Unisys has never forgotten that the software is the sticky and valuable part. HP has been watching Dell too much and coveting IBM even more. The industry needs HP to compete with technology as much as price and supply chain.

Unisys already revved up the entry ClearPath machines running MCP with the Libra 460 back in June, and the OS 2200 side of the Unisys house is getting two new entry machines, called the Dorado 4250 and 4270.

Both machines have a maximum of 300 MIPS of mainframe performance for single-threaded jobs, with the Dorado 4250 (which has perpetual capacity and software licensing) geared to range from 10 to 42 MIPS with a 60 MIPS ceiling and the Dorado 4270 (which has utility pricing) ranging from 10 to 90 MIPS with a 180 MIPS ceiling.

The server module has 128GB of main memory, six 146GB disks, and between 10 and 16 communication ports. This unit is using the eight-core Xeon E5-2690 processor. A separate specialty engine unit, which can be lashed to the machine to accelerate Java or middleware workloads, is based on a two-socket server module using eight-core E5-2680 processors running at 2.7GHz with 96GB of memory.

Block diagrams of the Libra 4200 and 6200 mainframes

Block diagrams of the Libra 4200 and 6200 mainframes

With the magic of the golden screwdriver, Unisys can transform this Dorado machinery into the midrange 4280 and 4290, which are machines with considerably more MIPS to bear and have perpetual or utility pricing, respectively. The Dorado 4280 scales from 50 to 2,300 MIPS, and the 4290 scales from 30 to 1,610 MIPS with a 2,300 ceiling. It is the same exact iron.

The Dorado 4200 series is shipping now and supports OS 2200 13.1, which shipped in late February, as well as the prior release. Pricing starts at $325,000, including the full system software stack.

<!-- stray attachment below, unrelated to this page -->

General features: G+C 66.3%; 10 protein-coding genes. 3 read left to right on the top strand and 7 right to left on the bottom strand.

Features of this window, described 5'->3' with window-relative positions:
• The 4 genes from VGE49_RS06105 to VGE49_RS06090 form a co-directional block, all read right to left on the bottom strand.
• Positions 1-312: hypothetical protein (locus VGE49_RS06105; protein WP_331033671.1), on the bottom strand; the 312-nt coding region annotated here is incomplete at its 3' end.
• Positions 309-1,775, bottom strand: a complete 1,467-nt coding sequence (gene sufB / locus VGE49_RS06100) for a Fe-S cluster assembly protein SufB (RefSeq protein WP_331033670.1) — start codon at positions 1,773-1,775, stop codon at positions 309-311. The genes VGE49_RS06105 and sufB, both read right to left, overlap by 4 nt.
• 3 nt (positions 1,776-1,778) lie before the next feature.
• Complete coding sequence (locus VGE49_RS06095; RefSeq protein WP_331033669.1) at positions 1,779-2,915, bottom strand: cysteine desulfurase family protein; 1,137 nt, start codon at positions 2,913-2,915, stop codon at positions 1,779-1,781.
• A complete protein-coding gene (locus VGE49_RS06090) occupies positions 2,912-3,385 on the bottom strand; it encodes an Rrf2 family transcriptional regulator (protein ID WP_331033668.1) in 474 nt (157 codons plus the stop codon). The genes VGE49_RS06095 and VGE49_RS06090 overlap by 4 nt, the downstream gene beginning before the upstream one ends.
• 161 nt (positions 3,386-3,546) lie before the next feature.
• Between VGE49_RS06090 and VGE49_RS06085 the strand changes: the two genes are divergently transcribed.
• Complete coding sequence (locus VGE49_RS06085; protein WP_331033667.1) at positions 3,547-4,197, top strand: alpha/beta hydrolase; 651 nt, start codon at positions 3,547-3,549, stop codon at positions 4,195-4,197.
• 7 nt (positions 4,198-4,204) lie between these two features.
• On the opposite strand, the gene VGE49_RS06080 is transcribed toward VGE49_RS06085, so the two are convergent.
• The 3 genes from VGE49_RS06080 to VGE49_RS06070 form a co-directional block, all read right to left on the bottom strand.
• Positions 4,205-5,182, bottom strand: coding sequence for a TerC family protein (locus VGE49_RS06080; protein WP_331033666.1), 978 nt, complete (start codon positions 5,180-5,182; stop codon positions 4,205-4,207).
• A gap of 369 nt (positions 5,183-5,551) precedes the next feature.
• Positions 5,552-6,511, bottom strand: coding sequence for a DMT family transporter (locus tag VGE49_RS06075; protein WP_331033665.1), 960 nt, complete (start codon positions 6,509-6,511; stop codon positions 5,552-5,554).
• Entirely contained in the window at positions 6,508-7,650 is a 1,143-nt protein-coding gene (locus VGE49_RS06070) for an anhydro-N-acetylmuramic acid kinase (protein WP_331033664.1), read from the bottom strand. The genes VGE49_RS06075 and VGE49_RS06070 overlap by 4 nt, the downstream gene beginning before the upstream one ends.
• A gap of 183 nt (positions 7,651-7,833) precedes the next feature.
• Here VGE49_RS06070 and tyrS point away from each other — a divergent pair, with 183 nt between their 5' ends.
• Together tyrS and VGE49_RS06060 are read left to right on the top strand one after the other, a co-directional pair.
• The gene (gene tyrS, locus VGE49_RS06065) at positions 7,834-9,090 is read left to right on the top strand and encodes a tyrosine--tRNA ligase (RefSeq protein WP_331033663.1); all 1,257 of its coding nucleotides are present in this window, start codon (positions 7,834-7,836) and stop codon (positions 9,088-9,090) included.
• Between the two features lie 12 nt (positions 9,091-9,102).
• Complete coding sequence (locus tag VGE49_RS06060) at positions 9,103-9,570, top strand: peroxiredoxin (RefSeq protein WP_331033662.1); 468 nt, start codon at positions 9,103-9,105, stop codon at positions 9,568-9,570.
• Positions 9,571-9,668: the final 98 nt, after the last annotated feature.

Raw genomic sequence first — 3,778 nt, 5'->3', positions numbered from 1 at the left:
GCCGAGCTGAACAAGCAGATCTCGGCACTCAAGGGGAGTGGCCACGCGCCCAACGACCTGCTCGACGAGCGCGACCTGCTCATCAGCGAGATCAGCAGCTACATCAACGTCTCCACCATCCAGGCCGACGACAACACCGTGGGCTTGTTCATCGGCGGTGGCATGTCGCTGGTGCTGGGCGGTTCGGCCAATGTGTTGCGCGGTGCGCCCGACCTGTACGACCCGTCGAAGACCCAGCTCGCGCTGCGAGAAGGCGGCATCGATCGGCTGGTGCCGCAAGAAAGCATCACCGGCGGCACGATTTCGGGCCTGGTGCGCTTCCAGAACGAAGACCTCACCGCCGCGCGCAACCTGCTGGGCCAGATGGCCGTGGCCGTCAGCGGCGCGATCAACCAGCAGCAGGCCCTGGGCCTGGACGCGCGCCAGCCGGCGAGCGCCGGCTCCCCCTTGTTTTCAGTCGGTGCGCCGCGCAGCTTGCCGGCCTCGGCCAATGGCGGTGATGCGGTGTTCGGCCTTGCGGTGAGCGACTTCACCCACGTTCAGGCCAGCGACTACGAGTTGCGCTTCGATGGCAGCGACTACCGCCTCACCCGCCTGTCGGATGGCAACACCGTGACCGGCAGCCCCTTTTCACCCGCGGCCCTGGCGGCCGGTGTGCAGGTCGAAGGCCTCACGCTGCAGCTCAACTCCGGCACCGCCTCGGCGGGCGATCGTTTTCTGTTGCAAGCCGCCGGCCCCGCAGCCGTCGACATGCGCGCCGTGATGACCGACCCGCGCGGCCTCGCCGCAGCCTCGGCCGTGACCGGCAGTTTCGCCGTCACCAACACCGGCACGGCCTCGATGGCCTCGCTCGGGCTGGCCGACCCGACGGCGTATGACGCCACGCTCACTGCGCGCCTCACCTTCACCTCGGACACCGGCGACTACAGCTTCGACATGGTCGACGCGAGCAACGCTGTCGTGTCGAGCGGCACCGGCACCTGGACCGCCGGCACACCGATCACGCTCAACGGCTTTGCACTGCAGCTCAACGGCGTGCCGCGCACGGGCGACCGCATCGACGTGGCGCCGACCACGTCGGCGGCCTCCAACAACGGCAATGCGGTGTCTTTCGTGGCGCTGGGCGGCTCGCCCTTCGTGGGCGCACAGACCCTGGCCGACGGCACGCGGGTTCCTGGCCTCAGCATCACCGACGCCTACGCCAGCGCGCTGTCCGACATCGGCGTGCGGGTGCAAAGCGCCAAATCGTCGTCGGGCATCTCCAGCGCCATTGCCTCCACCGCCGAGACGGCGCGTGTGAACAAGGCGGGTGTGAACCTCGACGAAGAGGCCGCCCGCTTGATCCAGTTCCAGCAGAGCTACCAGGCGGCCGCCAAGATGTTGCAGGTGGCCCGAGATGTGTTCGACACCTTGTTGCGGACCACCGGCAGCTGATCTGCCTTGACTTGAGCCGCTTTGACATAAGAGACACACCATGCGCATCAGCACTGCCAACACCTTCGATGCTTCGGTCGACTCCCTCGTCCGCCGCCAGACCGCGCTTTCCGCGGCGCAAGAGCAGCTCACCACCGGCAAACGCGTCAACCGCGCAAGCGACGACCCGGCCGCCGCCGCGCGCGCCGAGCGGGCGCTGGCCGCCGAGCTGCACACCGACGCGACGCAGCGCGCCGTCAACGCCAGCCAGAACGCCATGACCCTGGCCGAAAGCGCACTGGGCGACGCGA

On the Libra side, the midrange is getting a refresh with Xeon E5-based 4200 series boxes and the high end with 6200 boxes.

Relative single-thread MIPS ratings of ClearPath mainframes

Relative single-thread MIPS ratings of ClearPath mainframes

In terms of performance, the Libra 4280 offers considerably more oomph than the CMOS-based Libra 4000s from a few years back, which is the target market. The Libra 4280, which has perpetual pricing, spans from 50 to 2,400 MIPS, while the Libra 4290 offers from 30 to 1,680 MIPS with a ceiling of 2,400 MIPS peak if you have a sudden spike.

The processor modules are exactly the same two-socket Xeon E5 servers as used in the Dorado 4200 series, with the same 128GB of memory, and so are the I/O modules. The difference is that the peak single-thread MIPS rating for these engines is 350 MIPS instead of 300 MIPS for the Dorado boxes.

The Libra 6200 doubles up the number of CPU and I/O modules and yields 550 MIPS of single-thread peak performance. The Libra 6280 can be geared down to a low of 50 MIPS and all the way up to 4,200 MIPS.

The utility-priced Libra 6290 ranges from 30 to 2,940 MIPS, with that emergency 4,200 MIPS peak. The system has an aggregate of 192GB of main across its four Xeon E5 processor sockets, and sports four 146GB disks for systems software.

The I/O subsystem in the Libra 6200 series can push 160,000 I/O operations per second, which is considerably better than the 60,000 IOPS of the Libra 800 series and the 50,000 of the Libra 700.

For I/O intensive workloads – and that is the case for a lot of mainframe shops – this extra IOPS is a lot more important than the extra MIPS. That said, Libra 500 customers sitting there with engines with 375 MIPS of single-thread oomph are probably looking for more CPU capacity as well as I/O.

Unisys is supporting 8GB/sec Fibre Channel adapters on these new Intel mainframes today, and will move to 16Gb/sec FC adapters next year, according to Maclean.

The new Libra 4200 and 6200 machines support the current MCP 14.0, which came out in April, and the prior release as well. The Libra 4200 starts at $959,000 and the Libra 6200 starts at $1.3m. As with the Dorado boxes, that includes the cost of systems software. ®